That was the jumping off point for the character. The rest was discovered in what little rehearsals we had, and what we learned on the day, in the scene. As far as unique fingerprint, I just tried to figure out what kind of shell Miles would put on, then I would let myself go on his journey and let myself shine through Miles’ walls.
What a force of nature that woman is. I believe she flew in from Mexico for a couple of days to shoot all her scenes. She was so emotionally available for all of our difficult scenes, all the while asking exactly what the English meant. We were kind of translating on the fly because English is her second language. I couldn’t imagine giving a performance like she did in a foreign language. Unbelievable talent, and quite the gregarious personality to boot. She fit right in. I miss everyone dearly.
JK: WE GO ON was finished in 2015. What are your thoughts now about the overall experience as the leading man for this feature film a couple years later? Where did this also take you as a person after you finished this film?
CF: 2015! Insane. My thoughts are that it feels like yesterday, and it also feels like a lifetime ago. The best lesson I learned as “leading man” for a film (it feels so weird to say that) is that you set the tone for the entire production. If there were days that I came in and was tired, or in a bad mood, that energy would start to spread through the entire crew. Not on purpose, but just subconsciously. I had to make sure to keep my energy up and give my 110% all the time. Many of the people working on the film I had known for years and are like family to me. I made sure that everyone else who came and gave their time, effort and artistry to the film was treated like family as well. A film set is family. No matter what you’re doing. We are all there to serve the story and collaborate. I just happened to be there everyday. . .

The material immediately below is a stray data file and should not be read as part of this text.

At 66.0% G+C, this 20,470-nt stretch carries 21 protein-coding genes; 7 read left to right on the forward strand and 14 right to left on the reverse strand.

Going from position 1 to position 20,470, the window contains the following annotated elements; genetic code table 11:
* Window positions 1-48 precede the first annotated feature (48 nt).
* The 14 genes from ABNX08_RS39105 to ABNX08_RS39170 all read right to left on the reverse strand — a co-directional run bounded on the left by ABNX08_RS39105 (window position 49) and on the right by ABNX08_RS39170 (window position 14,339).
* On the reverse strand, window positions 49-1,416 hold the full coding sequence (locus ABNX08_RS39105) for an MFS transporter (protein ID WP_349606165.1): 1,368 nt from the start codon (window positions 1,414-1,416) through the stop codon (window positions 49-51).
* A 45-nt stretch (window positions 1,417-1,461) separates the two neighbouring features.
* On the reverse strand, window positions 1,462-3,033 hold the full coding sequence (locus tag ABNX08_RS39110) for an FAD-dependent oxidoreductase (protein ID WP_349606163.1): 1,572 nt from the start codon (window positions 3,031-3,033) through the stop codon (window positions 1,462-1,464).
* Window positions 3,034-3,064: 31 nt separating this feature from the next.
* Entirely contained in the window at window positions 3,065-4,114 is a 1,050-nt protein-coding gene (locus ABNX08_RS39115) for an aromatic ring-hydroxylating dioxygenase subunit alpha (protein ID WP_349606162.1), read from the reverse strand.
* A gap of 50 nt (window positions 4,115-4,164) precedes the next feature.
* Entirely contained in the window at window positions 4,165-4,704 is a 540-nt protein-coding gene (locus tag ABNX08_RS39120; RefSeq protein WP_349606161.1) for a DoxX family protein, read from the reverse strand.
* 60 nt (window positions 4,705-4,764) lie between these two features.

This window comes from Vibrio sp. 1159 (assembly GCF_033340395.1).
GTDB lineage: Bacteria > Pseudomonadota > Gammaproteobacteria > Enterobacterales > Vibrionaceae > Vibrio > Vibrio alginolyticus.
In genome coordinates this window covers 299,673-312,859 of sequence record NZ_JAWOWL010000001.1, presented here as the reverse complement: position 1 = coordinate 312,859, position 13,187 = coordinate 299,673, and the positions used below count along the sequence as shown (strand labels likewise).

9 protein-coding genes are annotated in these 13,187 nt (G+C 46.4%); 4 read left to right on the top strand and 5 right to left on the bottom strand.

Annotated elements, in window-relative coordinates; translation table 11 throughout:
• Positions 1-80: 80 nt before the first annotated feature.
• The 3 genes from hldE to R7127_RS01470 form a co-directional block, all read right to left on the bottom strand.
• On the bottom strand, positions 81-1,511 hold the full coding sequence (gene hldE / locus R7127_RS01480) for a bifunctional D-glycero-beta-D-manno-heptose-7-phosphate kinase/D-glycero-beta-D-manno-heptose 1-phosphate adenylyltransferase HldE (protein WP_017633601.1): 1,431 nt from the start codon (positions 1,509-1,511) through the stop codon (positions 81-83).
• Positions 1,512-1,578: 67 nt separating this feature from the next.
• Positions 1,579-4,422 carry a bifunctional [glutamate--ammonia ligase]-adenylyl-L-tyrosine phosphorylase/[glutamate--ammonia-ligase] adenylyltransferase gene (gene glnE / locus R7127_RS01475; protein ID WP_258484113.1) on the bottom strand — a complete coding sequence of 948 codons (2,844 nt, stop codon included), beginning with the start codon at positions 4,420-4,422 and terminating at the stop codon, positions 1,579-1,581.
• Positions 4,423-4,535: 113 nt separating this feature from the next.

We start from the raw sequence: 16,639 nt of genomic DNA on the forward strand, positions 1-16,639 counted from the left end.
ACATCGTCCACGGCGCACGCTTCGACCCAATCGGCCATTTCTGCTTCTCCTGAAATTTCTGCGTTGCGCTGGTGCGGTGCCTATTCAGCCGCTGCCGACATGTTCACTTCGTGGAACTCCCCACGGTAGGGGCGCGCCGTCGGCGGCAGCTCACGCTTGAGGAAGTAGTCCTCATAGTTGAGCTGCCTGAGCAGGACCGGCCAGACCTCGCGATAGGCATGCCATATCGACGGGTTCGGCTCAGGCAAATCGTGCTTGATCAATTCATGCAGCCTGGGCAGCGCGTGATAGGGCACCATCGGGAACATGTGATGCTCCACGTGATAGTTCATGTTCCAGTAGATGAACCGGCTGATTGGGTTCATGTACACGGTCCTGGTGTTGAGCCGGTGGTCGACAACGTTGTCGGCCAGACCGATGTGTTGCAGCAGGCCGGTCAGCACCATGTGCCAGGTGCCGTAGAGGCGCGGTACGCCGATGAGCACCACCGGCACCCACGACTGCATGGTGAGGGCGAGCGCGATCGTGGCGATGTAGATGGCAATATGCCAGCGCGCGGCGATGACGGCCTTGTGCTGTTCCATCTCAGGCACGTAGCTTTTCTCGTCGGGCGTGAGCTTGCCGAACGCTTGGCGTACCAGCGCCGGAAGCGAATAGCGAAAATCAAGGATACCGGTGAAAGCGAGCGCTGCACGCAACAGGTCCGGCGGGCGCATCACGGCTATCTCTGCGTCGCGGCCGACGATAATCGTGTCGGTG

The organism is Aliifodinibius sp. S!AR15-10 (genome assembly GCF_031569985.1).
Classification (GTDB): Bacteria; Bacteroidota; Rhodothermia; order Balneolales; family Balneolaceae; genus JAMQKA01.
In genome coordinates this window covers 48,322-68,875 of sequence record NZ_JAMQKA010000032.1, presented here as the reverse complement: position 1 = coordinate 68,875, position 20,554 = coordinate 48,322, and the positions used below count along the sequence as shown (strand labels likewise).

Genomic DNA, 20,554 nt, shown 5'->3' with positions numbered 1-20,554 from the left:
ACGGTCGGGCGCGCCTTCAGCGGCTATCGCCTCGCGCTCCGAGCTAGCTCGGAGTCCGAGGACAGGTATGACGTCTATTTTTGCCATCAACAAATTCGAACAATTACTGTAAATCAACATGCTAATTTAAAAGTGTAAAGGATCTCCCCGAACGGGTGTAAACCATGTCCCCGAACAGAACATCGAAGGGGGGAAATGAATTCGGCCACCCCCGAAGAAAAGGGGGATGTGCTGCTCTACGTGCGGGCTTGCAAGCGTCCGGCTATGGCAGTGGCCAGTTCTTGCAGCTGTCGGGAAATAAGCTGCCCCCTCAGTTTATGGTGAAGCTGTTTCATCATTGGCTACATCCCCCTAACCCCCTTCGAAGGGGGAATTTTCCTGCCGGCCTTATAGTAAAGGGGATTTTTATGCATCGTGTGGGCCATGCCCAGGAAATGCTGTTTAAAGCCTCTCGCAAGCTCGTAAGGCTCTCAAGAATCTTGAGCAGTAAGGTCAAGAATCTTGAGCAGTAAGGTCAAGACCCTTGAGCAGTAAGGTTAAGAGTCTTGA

Any big artistic undertaking changes you as a person. I was lucky enough to work on WE GO ON because it gave me a sense of peace. It gave me a confidence to move forward not only as an actor, but as a person in my life with a new and deeper confidence. I will always be immensely grateful to have had this experience and it is just gravy that audiences across the world are reacting so positively to our movie.
JK: What's next for you and where can we find out more?
CF: For me? Well, after shooting WE GO ON, I guest starred on my sister’s new show, LONGMIRE, as well as NCIS: NEW ORLEANS. I am also executive producing Andy’s next film, THE VERMONT HOUSE, which is in post-production now. Besides that, I can talk briefly about a TV show that my sister and I are developing about siblings and art smuggling. . .but that’s about all I can say about that. There is also another movie I am trying to help get off the ground about a historical figure that existed during WW2. A man who was gifted in the occult and was a close confidant of Hitler. He was also an undercover Jew, and used his psychic powers and mental control of Hitler to try and bring down the Third Reich from the inside. You know, a comedy! Just kidding. It’s called either ADOLF’S SECRET or THE HANGED MAN.
As for finding out more about WE GO ON, we have a twitter account (@WeGoOn) and a Facebook page as well. I think that’s where most of the updates happen. AND, thanks to AMCs Shudder network, we are available to stream right now! Our DVD and BluRay release is set for April 4th as well.
Thanks so much for asking me these questions, Jay. It was a real pleasure to revisit the movie and talk with you. All my best.